Extended Audio Sample

Download The Picture of Dorian Gray (Adaptation): Oxford Bookworms Library Audiobook (Unabridged)

Extended Audio Sample The Picture of Dorian Gray (Adaptation): Oxford Bookworms Library (Unabridged) Audiobook, by Oscar Wilde
3 out of 53 out of 53 out of 53 out of 53 out of 5 3.00 (49 ratings) (rate this audio book) Author: Oscar Wilde Narrator: Ken Shanley Publisher: Oxford University Press Format: Unabridged Audiobook Delivery: Instant Download Audio Length: Release Date: December 2010 ISBN:
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When we are happy, we are always good, says Lord Henry, but when we are good, we are not always happy. Lord Henry's lazy, clever words lead the young Dorian Gray into a world where it is better to be beautiful than to be good; a world where anything can be forgiven - even murder - if it can make people laugh at a dinner party.

An Oxford Bookworms Library reader for learners of English, adapted from the Oscar Wilde original by Jill Nevile.

Download and start listening now!

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Listener Opinions

  • 4 out of 54 out of 54 out of 54 out of 54 out of 5 Katie | 5/23/2011

    " The dated style of prose makes it a slow read, but the story is a classic. Knowing that Oscar Wilde was struggling with his sexuality adds an element that gives depth to the conflict. "

  • 3 out of 53 out of 53 out of 53 out of 53 out of 5 Carol | 5/22/2011

    " I found much of this difficult to read in this day and age, especially the epigramatic dialog but the rest was very good. Not my first time and would recommend as an important classic to read. "

  • 3 out of 53 out of 53 out of 53 out of 53 out of 5 Drucilla | 5/20/2011

    " This novel isn't as well known as Dracula or Frankenstein but it is just as good. In some ways, it is darker than those two as well. "

  • 3 out of 53 out of 53 out of 53 out of 53 out of 5 Jeremiah | 5/20/2011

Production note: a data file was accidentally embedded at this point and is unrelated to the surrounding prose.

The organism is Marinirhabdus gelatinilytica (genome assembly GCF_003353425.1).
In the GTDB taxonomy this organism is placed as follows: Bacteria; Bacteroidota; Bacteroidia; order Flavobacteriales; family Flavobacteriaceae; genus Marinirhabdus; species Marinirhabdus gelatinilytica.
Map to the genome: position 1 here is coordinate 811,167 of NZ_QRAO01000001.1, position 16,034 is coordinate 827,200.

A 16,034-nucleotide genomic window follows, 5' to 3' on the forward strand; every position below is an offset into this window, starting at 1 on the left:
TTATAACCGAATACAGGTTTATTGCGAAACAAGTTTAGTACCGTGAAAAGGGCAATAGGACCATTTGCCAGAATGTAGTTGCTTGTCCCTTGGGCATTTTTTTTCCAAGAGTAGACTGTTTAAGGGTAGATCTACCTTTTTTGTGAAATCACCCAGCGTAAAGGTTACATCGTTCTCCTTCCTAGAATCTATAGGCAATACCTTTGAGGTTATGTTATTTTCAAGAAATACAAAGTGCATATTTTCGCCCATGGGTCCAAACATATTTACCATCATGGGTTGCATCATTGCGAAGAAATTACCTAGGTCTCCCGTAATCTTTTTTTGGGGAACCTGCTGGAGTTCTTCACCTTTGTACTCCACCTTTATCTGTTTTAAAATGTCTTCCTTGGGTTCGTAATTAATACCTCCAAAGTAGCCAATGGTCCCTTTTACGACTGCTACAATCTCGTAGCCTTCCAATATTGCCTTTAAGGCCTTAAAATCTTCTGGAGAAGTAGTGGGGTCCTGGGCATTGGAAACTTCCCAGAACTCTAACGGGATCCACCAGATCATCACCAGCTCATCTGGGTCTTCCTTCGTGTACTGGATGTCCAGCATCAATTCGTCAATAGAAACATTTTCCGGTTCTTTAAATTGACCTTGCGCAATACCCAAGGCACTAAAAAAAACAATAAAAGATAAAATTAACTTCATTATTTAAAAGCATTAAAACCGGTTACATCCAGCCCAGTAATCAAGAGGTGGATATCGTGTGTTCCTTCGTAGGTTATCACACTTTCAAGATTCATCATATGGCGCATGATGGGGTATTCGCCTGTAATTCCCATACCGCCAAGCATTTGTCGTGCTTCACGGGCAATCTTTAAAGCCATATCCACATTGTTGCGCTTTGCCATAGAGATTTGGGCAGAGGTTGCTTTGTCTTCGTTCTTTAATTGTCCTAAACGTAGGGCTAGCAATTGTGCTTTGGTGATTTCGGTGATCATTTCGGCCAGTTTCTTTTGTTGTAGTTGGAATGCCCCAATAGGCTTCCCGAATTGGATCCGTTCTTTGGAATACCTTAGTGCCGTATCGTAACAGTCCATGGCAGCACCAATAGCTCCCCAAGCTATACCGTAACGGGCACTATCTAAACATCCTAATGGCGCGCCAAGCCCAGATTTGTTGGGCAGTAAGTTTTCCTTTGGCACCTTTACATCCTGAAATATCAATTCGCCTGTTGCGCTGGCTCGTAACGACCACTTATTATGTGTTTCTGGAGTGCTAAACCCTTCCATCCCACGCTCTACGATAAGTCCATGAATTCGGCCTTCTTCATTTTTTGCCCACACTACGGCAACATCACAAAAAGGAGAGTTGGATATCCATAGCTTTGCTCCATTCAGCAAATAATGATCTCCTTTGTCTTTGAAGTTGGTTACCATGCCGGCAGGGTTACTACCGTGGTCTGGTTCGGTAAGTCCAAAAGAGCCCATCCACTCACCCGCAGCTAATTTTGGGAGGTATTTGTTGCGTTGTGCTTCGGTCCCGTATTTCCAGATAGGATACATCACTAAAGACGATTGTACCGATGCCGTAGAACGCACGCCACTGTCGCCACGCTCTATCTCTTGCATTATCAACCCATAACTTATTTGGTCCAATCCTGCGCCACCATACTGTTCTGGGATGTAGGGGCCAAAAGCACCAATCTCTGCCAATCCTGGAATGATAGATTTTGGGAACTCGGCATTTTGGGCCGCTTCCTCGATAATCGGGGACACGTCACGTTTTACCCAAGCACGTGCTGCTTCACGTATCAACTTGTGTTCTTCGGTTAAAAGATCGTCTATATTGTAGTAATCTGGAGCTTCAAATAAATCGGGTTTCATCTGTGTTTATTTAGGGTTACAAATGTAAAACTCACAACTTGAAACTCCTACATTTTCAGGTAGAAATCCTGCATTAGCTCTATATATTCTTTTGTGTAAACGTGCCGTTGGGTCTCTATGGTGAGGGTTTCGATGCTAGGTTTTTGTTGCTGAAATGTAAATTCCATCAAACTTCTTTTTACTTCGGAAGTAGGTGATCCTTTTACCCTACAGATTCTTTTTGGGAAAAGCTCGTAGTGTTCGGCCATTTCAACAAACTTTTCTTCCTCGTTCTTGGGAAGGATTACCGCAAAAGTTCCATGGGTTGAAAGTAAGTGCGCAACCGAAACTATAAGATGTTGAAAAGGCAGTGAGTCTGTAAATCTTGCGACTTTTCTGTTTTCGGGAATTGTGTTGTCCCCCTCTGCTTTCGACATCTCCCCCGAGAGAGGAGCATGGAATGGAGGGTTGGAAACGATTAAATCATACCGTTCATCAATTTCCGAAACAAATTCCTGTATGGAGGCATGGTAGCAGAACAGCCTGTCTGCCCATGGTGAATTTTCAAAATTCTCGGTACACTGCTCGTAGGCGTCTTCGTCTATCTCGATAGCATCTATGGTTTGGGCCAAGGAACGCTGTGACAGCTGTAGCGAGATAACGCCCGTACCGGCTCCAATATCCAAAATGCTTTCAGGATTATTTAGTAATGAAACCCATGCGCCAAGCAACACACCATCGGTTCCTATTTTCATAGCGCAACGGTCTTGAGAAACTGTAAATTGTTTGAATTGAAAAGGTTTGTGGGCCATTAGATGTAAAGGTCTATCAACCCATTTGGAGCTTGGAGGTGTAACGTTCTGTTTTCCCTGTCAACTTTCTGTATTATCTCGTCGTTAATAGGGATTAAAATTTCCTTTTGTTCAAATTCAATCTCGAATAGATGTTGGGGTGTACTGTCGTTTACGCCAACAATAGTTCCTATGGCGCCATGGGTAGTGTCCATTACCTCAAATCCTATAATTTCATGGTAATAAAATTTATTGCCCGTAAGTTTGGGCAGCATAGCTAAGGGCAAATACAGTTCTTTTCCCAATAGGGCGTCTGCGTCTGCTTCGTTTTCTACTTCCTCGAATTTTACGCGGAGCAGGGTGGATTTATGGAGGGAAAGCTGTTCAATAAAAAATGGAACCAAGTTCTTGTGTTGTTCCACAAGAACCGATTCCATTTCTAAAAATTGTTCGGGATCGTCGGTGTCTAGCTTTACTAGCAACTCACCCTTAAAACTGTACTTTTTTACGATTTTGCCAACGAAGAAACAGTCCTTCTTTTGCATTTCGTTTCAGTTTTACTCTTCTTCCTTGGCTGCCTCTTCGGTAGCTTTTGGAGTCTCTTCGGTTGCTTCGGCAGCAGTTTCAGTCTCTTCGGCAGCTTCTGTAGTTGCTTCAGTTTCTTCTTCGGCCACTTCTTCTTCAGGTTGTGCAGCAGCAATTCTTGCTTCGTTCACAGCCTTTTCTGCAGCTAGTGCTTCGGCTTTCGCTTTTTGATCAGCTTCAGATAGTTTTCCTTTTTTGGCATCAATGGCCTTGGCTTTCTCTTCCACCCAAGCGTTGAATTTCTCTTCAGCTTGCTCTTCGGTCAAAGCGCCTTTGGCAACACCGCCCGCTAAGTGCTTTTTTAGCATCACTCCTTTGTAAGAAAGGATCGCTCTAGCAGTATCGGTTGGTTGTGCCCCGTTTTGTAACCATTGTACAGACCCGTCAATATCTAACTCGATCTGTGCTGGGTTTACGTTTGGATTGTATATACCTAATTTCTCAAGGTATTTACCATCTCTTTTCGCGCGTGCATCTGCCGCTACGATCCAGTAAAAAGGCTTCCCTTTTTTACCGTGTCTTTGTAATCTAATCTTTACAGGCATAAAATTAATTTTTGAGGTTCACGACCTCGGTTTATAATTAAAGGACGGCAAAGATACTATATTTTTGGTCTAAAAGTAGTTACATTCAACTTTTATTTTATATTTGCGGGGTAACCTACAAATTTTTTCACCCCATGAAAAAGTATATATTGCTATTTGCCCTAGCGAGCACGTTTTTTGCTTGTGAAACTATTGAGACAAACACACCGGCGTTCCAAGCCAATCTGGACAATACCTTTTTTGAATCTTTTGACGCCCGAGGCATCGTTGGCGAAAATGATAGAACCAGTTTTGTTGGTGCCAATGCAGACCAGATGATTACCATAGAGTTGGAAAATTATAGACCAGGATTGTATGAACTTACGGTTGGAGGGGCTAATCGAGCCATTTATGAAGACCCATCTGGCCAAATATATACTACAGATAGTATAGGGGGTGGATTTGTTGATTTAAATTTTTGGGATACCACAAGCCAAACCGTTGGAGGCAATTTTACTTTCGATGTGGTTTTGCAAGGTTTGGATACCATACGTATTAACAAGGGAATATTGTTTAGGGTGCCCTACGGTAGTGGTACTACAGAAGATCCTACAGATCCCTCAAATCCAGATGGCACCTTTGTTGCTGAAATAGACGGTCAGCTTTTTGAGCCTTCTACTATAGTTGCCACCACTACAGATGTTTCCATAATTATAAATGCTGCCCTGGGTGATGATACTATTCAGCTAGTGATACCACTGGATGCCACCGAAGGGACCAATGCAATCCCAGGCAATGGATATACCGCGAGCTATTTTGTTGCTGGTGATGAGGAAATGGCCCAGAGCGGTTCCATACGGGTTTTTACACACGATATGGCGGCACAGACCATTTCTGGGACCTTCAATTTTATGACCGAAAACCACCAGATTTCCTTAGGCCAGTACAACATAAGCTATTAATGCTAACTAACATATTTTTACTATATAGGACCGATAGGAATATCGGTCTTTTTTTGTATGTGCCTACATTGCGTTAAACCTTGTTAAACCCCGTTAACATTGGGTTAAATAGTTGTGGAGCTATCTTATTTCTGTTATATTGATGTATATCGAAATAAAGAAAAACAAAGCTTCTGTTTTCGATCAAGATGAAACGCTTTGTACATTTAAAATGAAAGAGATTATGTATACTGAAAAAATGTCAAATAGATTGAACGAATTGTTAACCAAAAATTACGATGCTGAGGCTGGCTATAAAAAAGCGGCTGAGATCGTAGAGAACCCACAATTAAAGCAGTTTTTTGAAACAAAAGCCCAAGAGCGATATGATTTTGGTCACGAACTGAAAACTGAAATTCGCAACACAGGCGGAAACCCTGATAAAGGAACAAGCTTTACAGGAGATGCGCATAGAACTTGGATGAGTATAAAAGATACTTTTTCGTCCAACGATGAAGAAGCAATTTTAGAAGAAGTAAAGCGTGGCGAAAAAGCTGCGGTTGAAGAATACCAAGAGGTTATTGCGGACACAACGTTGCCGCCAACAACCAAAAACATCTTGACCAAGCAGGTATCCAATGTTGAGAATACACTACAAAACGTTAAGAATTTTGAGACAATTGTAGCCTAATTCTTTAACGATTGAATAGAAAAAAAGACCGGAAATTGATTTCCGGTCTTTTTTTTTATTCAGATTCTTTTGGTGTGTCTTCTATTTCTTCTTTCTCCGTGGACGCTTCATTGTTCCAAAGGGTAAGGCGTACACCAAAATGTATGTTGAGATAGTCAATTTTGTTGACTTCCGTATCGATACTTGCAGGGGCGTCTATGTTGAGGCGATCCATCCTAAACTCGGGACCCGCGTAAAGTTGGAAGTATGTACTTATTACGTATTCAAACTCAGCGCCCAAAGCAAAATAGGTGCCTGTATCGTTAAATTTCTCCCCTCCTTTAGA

" Macabre version of Thomas Hardy. Memorable. "

  • 3 out of 53 out of 53 out of 53 out of 53 out of 5 Heather | 5/19/2011

    " Had a hard time finishing it. Maybe it's because I really don't like him. "

  • 5 out of 55 out of 55 out of 55 out of 55 out of 5 Julia | 5/19/2011

    " I feel the urge to add that I have read this in three languages. I guess this sums up how much I like it. "

  • 4 out of 54 out of 54 out of 54 out of 54 out of 5 Wilde | 5/19/2011

    " I've read this book a couple of times over the years and have always enjoyed it. "

  • 5 out of 55 out of 55 out of 55 out of 55 out of 5 Jose A. | 5/18/2011

    " Exquisite... the word that came to my mind after the last page of this wonderful piece of art. I can't really say much, but its interesting how everything goes around the arts, the beauty and the greed.

    Go and read this, period. "

  • 5 out of 55 out of 55 out of 55 out of 55 out of 5 Syreeta | 5/18/2011

    " I love Oscar Wilde's style of writing. Believe it or not, this is the first time I've read anything by him, and now I am itching to read everything he wrote. "

  • 4 out of 54 out of 54 out of 54 out of 54 out of 5 Kristen | 5/17/2011

    " Clever wordplay, flowery symbolism, tortured souls. Gotta love Oscar Wilde. "

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About the Author
Author Oscar Wilde

Oscar Wilde (1854–1900) was born in Dublin. He won scholarships to both Trinity College, Dublin, and Magdalen College, Oxford, where he was heavily influenced by the radical aesthetics of Walter Pater. Flamboyant wit and man-about-town, Wilde had a reputation that preceded him, especially in his early career. After publishing two volumes of short stories between 1887 and 1891, his social-comedy plays such as Lady Windermere’s Fan and The Importance of Being Earnest established his critical and commercial success. In 1895 Wilde was sentenced to two years’ imprisonment for homosexual conduct and died in Paris in obscurity a few years after his release.